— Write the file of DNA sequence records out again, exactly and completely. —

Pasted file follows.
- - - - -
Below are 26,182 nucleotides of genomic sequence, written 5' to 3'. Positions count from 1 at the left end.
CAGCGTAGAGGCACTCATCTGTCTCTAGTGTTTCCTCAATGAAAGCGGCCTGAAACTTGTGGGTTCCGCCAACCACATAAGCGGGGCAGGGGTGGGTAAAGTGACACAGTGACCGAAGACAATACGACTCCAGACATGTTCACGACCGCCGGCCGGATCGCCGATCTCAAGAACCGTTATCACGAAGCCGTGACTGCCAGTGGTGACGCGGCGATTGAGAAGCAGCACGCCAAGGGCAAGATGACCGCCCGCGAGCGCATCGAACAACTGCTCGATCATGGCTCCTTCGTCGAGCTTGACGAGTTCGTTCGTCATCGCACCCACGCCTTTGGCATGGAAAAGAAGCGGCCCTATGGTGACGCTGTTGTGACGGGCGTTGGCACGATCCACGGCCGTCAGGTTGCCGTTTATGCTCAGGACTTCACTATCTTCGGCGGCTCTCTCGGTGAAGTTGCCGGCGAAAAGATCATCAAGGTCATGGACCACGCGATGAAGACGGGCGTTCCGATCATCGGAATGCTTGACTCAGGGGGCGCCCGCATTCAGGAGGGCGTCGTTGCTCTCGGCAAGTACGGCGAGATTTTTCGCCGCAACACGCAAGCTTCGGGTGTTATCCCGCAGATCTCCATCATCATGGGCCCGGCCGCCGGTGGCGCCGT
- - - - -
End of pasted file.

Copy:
Below are 26,182 nucleotides of genomic sequence, written 5' to 3'. Positions count from 1 at the left end.
CAGCGTAGAGGCACTCATCTGTCTCTAGTGTTTCCTCAATGAAAGCGGCCTGAAACTTGTGGGTTCCGCCAACCACATAAGCGGGGCAGGGGTGGGTAAAGTGACACAGTGACCGAAGACAATACGACTCCAGACATGTTCACGACCGCCGGCCGGATCGCCGATCTCAAGAACCGTTATCACGAAGCCGTGACTGCCAGTGGTGACGCGGCGATTGAGAAGCAGCACGCCAAGGGCAAGATGACCGCCCGCGAGCGCATCGAACAACTGCTCGATCATGGCTCCTTCGTCGAGCTTGACGAGTTCGTTCGTCATCGCACCCACGCCTTTGGCATGGAAAAGAAGCGGCCCTATGGTGACGCTGTTGTGACGGGCGTTGGCACGATCCACGGCCGTCAGGTTGCCGTTTATGCTCAGGACTTCACTATCTTCGGCGGCTCTCTCGGTGAAGTTGCCGGCGAAAAGATCATCAAGGTCATGGACCACGCGATGAAGACGGGCGTTCCGATCATCGGAATGCTTGACTCAGGGGGCGCCCGCATTCAGGAGGGCGTCGTTGCTCTCGGCAAGTACGGCGAGATTTTTCGCCGCAACACGCAAGCTTCGGGTGTTATCCCGCAGATCTCCATCATCATGGGCCCGGCCGCCGGTGGCGCCGT